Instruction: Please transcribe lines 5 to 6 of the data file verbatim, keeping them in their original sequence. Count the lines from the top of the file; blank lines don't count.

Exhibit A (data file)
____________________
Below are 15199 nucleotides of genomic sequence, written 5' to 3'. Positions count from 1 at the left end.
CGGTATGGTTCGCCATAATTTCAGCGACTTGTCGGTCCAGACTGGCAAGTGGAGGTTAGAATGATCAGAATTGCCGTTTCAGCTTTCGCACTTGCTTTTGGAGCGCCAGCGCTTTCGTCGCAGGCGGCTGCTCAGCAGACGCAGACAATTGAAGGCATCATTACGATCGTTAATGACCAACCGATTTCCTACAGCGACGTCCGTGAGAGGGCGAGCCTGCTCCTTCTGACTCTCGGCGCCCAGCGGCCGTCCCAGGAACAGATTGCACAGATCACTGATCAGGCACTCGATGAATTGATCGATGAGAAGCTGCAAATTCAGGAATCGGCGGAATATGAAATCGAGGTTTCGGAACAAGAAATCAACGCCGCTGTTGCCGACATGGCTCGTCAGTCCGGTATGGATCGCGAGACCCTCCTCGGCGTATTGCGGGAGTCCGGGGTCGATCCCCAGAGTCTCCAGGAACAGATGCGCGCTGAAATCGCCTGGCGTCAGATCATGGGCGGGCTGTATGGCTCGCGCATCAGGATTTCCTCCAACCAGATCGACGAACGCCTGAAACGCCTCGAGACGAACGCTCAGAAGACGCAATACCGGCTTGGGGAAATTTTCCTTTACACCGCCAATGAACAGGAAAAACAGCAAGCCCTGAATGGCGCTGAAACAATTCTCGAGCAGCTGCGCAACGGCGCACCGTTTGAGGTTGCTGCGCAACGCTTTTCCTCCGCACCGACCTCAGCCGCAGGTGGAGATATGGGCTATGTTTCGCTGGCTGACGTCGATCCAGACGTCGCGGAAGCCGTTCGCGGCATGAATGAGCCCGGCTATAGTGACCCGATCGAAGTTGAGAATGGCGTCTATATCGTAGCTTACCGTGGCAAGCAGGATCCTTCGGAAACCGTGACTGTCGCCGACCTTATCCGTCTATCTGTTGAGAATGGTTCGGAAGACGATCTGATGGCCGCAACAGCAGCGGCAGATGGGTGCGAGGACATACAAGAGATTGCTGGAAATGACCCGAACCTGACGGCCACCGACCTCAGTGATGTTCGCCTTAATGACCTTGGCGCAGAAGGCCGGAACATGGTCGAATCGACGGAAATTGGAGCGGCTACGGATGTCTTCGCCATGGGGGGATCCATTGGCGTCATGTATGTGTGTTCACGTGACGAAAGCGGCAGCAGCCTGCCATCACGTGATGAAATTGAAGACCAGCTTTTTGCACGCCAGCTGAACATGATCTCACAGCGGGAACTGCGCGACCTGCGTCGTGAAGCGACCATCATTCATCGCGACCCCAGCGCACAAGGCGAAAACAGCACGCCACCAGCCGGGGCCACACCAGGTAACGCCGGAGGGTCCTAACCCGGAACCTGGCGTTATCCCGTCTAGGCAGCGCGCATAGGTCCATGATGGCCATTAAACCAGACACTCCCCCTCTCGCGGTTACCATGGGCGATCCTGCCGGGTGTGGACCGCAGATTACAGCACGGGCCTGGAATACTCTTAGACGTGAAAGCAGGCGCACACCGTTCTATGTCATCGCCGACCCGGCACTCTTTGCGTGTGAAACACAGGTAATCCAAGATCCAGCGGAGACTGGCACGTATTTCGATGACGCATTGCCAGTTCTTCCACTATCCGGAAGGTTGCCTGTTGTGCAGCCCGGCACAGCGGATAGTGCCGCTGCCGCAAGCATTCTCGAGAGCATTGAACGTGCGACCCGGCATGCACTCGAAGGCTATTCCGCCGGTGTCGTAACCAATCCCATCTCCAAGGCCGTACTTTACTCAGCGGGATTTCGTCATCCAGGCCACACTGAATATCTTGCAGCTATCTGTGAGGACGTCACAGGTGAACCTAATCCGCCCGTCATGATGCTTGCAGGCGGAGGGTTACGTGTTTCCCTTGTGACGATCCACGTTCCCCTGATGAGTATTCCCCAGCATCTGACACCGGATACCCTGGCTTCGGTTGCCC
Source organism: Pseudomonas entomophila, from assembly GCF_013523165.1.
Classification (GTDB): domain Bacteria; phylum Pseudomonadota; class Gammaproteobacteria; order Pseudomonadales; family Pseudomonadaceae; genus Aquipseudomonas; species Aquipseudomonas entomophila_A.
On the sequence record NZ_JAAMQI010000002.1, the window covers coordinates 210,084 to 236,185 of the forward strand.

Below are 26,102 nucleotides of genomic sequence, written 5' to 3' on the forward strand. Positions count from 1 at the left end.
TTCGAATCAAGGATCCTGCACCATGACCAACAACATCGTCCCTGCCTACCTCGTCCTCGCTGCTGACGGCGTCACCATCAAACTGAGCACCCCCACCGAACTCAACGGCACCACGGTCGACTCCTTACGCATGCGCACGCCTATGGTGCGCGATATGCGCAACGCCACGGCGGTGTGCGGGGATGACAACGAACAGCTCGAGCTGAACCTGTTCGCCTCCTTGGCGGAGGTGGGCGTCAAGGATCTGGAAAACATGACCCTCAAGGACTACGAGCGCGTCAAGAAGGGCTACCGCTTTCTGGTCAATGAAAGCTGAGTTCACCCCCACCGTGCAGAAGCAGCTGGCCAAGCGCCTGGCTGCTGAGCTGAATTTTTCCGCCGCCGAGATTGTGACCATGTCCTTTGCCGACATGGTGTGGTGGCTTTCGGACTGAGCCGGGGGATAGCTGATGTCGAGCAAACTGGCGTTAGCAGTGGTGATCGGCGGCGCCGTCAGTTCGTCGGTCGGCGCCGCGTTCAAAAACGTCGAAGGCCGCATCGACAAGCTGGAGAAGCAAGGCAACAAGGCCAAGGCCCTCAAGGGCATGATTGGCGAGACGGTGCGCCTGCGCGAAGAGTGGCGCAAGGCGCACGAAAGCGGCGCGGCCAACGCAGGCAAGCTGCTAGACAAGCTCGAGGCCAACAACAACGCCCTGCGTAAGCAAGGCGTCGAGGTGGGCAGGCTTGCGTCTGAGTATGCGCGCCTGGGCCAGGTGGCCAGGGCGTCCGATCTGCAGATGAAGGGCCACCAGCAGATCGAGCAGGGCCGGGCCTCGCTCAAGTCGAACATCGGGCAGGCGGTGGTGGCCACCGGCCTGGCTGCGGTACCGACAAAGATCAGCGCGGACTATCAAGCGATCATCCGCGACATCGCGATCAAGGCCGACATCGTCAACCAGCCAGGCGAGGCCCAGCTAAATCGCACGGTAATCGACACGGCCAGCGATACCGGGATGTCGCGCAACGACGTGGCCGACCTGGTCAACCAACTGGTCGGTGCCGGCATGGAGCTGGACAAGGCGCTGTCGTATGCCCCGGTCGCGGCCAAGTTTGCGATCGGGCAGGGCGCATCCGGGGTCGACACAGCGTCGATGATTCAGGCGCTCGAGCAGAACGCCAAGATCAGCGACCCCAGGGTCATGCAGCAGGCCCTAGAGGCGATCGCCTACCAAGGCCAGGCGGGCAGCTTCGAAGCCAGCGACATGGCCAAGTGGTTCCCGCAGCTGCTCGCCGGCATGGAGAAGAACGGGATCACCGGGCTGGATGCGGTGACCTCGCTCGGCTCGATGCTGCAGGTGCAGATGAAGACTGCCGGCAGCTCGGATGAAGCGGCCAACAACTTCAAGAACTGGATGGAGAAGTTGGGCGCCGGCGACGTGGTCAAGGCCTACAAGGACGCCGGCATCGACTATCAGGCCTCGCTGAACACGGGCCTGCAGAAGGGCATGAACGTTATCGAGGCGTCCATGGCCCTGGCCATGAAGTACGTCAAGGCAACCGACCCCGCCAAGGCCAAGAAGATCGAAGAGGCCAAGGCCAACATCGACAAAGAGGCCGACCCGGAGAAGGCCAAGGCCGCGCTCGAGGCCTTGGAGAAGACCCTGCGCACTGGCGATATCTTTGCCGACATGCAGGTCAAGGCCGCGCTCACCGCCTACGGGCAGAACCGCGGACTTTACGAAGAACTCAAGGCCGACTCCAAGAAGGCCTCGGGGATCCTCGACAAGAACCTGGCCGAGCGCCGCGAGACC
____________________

On the sequence record NZ_JAAMQI010000002.1, the window covers coordinates 210,084 to 236,185 of the forward strand.

Below are 26,102 nucleotides of genomic sequence, written 5' to 3' on the forward strand. Positions count from 1 at the left end.